I. Lewis “Scooter” Libby has been found guilty in 4 of 5 counts of perjury, lying and obstruction into an FBI investigation into the leak of the identity of a CIA operative. He was acquitted on just one count of lying to the FBI.
The jury deliberated for ten days and delivered their verdict to the court, Tuesday, March 06, at noon, Eastern Standard Time.
Scooter Libby is the former chief of staff to Vice President, Dick Cheney. Libby had disclosed the identity of CIA operative Valerie Plame, who is the wife of Joseph Wilson, a former ambassador. Wilson was a public critic of the Iraq war. Libby learned about Plume in confidential conversations with Vice President Cheney and other officials, and then proceeded to relay the information on to the press.
Scooter Libby is the sole defendant in the case. His attorneys argued that poor memory of his conversations was to blame, that he had recalled his conversations to the best of his ability and gave the FBI and the Federal Grand Jury the information the best he could remember. Libby is represented in part by attorney Theodore B. Wells.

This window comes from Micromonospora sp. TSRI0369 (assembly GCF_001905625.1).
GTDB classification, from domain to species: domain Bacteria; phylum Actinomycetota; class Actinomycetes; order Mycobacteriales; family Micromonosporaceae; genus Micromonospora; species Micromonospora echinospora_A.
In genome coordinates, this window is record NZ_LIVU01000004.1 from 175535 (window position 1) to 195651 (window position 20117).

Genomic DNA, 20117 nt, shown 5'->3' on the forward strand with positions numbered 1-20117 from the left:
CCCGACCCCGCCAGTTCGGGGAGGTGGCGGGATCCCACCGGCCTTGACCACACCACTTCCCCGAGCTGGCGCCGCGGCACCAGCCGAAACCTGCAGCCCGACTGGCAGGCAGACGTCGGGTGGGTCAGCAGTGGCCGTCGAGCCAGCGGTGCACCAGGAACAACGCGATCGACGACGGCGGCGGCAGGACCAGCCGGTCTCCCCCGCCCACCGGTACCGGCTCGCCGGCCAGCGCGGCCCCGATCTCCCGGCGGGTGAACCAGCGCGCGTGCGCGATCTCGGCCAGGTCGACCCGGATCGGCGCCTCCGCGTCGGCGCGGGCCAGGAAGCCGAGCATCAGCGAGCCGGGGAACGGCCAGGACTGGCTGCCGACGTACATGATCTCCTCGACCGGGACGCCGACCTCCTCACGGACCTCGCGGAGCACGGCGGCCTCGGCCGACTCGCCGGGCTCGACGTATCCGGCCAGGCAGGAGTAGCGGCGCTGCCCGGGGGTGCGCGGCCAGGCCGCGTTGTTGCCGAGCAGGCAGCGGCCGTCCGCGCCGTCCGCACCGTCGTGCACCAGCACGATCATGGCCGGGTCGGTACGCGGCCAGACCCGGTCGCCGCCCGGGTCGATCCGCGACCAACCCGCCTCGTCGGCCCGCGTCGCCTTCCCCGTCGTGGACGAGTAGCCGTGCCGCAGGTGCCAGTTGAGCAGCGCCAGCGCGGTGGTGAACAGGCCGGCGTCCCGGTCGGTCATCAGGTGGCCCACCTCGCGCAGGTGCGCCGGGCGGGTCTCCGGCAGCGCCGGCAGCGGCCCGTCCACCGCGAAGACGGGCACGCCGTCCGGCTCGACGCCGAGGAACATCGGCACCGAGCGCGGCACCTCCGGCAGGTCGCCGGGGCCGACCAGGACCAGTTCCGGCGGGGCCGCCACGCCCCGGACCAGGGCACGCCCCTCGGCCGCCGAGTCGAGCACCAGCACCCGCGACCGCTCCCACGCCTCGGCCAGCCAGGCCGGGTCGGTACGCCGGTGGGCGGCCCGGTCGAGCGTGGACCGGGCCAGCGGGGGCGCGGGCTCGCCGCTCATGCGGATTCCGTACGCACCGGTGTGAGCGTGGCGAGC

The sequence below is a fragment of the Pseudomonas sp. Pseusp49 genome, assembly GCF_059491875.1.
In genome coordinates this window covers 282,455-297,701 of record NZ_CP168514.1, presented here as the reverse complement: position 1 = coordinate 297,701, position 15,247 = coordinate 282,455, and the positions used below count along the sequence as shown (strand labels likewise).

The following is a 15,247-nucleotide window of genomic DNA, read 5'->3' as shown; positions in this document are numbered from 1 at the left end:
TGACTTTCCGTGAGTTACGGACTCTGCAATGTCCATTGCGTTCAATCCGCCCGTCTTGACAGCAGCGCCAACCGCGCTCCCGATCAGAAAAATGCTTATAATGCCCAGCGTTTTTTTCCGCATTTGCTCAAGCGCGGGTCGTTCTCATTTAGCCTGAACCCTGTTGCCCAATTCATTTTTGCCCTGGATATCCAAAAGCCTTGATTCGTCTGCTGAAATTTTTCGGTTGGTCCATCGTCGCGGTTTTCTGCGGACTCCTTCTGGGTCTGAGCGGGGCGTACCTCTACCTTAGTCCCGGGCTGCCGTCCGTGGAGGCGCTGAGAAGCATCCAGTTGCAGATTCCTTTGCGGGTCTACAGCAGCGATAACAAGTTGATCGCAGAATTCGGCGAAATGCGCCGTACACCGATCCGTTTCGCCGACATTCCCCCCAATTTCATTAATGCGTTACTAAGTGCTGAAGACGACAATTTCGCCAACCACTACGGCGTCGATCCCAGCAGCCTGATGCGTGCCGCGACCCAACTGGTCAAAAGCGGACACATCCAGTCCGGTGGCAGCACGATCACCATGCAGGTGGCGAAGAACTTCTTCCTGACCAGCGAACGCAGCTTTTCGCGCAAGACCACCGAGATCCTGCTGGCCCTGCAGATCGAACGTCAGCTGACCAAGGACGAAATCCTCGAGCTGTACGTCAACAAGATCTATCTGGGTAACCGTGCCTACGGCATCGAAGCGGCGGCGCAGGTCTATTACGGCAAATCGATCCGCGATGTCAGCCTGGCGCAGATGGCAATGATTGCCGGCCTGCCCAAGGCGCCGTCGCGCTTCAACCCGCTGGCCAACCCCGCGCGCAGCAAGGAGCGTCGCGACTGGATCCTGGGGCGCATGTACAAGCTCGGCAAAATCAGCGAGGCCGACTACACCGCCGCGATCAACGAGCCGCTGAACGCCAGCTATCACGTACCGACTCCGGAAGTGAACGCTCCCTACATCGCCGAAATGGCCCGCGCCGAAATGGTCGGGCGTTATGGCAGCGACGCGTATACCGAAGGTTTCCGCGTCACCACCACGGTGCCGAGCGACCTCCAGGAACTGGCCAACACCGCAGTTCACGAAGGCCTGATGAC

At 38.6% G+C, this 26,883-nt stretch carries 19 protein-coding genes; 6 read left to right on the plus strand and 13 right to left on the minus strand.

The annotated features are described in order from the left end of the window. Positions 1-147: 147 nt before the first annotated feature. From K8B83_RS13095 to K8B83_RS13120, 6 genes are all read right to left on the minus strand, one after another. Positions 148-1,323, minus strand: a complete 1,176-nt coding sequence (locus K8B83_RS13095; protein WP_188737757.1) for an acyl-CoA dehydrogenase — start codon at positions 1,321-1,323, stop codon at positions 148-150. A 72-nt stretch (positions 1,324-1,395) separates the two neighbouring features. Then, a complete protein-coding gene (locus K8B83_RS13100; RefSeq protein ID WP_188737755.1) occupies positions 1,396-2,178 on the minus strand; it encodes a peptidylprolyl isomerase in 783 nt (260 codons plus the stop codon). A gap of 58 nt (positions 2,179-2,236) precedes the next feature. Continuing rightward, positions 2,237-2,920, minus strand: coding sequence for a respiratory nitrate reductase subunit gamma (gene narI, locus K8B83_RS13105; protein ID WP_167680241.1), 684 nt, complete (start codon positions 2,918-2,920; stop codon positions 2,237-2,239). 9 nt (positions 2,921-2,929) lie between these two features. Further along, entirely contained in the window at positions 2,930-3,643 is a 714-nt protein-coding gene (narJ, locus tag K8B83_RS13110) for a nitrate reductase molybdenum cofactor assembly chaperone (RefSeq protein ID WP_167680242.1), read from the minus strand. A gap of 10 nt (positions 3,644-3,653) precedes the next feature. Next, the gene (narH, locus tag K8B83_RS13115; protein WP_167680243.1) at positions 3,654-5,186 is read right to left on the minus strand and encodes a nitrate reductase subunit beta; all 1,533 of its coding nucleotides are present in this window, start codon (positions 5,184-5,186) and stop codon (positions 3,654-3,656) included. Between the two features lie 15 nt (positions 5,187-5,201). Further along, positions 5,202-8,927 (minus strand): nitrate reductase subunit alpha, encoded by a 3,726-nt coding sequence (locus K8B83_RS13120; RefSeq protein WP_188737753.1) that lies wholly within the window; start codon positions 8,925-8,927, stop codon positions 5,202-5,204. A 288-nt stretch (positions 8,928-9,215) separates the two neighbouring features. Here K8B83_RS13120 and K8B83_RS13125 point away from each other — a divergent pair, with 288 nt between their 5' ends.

Libby’s defense team stated that Libby first learned of Valerie Plame from Chaney, and then forgot about her. Later, he heard of her again from Tim Russert, an ABC news man. It was argued that anything he told to reporters was not official, confidential, government information, but rather just rumors or chatter.
Special prosecutor in the case, Patrick Fitzgerald, said that statement was a lie. Libby’s defense countered that it would be unfair to convict Libby, as the stories of witnesses changed and varied and they too, had memory problems.
The trial has been in progress for five weeks, and the jury has heard from nineteen witnesses.
Scooter Libby could be sentenced to up to thirty years in prison, although he will likely receive far less, due to federal guidelines.
The judge in the case, U.S. District Judge, Reggie B. Walton, has ordered a pre sentencing report to be delivered by May 15th, a report that aids judges in sentencing.
As the verdict was read, Libby was void of emotion. He showed no change of expression as the jury read their verdict and left the courtroom.
Theodore B. Wells, Libby’s defense attorney, says that by April 13th, he’ll ask for a new trial. Such a request is common place in situations like this one with criminal convictions.
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